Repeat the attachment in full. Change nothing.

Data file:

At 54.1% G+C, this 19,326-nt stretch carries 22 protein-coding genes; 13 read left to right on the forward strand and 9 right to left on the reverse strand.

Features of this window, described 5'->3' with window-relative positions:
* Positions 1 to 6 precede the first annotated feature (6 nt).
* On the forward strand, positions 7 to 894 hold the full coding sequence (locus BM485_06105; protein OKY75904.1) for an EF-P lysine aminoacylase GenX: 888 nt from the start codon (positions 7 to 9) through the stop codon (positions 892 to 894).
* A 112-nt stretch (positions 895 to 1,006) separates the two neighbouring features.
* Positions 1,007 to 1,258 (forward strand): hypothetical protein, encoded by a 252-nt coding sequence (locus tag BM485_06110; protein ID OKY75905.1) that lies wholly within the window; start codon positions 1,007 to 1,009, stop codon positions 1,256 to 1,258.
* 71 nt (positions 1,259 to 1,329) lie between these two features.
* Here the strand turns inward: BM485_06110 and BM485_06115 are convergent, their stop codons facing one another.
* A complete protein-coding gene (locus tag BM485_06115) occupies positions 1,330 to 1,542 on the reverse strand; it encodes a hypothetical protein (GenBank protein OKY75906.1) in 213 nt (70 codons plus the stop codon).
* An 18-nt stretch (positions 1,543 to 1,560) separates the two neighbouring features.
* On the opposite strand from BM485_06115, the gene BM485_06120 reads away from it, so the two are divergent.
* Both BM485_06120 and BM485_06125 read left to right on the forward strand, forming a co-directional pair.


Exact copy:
At 54.1% G+C, this 19,326-nt stretch carries 22 protein-coding genes; 13 read left to right on the forward strand and 9 right to left on the reverse strand.

Features of this window, described 5'->3' with window-relative positions:
* Positions 1 to 6 precede the first annotated feature (6 nt).
* On the forward strand, positions 7 to 894 hold the full coding sequence (locus BM485_06105; protein OKY75904.1) for an EF-P lysine aminoacylase GenX: 888 nt from the start codon (positions 7 to 9) through the stop codon (positions 892 to 894).
* A 112-nt stretch (positions 895 to 1,006) separates the two neighbouring features.
* Positions 1,007 to 1,258 (forward strand): hypothetical protein, encoded by a 252-nt coding sequence (locus tag BM485_06110; protein ID OKY75905.1) that lies wholly within the window; start codon positions 1,007 to 1,009, stop codon positions 1,256 to 1,258.
* 71 nt (positions 1,259 to 1,329) lie between these two features.
* Here the strand turns inward: BM485_06110 and BM485_06115 are convergent, their stop codons facing one another.
* A complete protein-coding gene (locus tag BM485_06115) occupies positions 1,330 to 1,542 on the reverse strand; it encodes a hypothetical protein (GenBank protein OKY75906.1) in 213 nt (70 codons plus the stop codon).
* An 18-nt stretch (positions 1,543 to 1,560) separates the two neighbouring features.
* On the opposite strand from BM485_06115, the gene BM485_06120 reads away from it, so the two are divergent.
* Both BM485_06120 and BM485_06125 read left to right on the forward strand, forming a co-directional pair.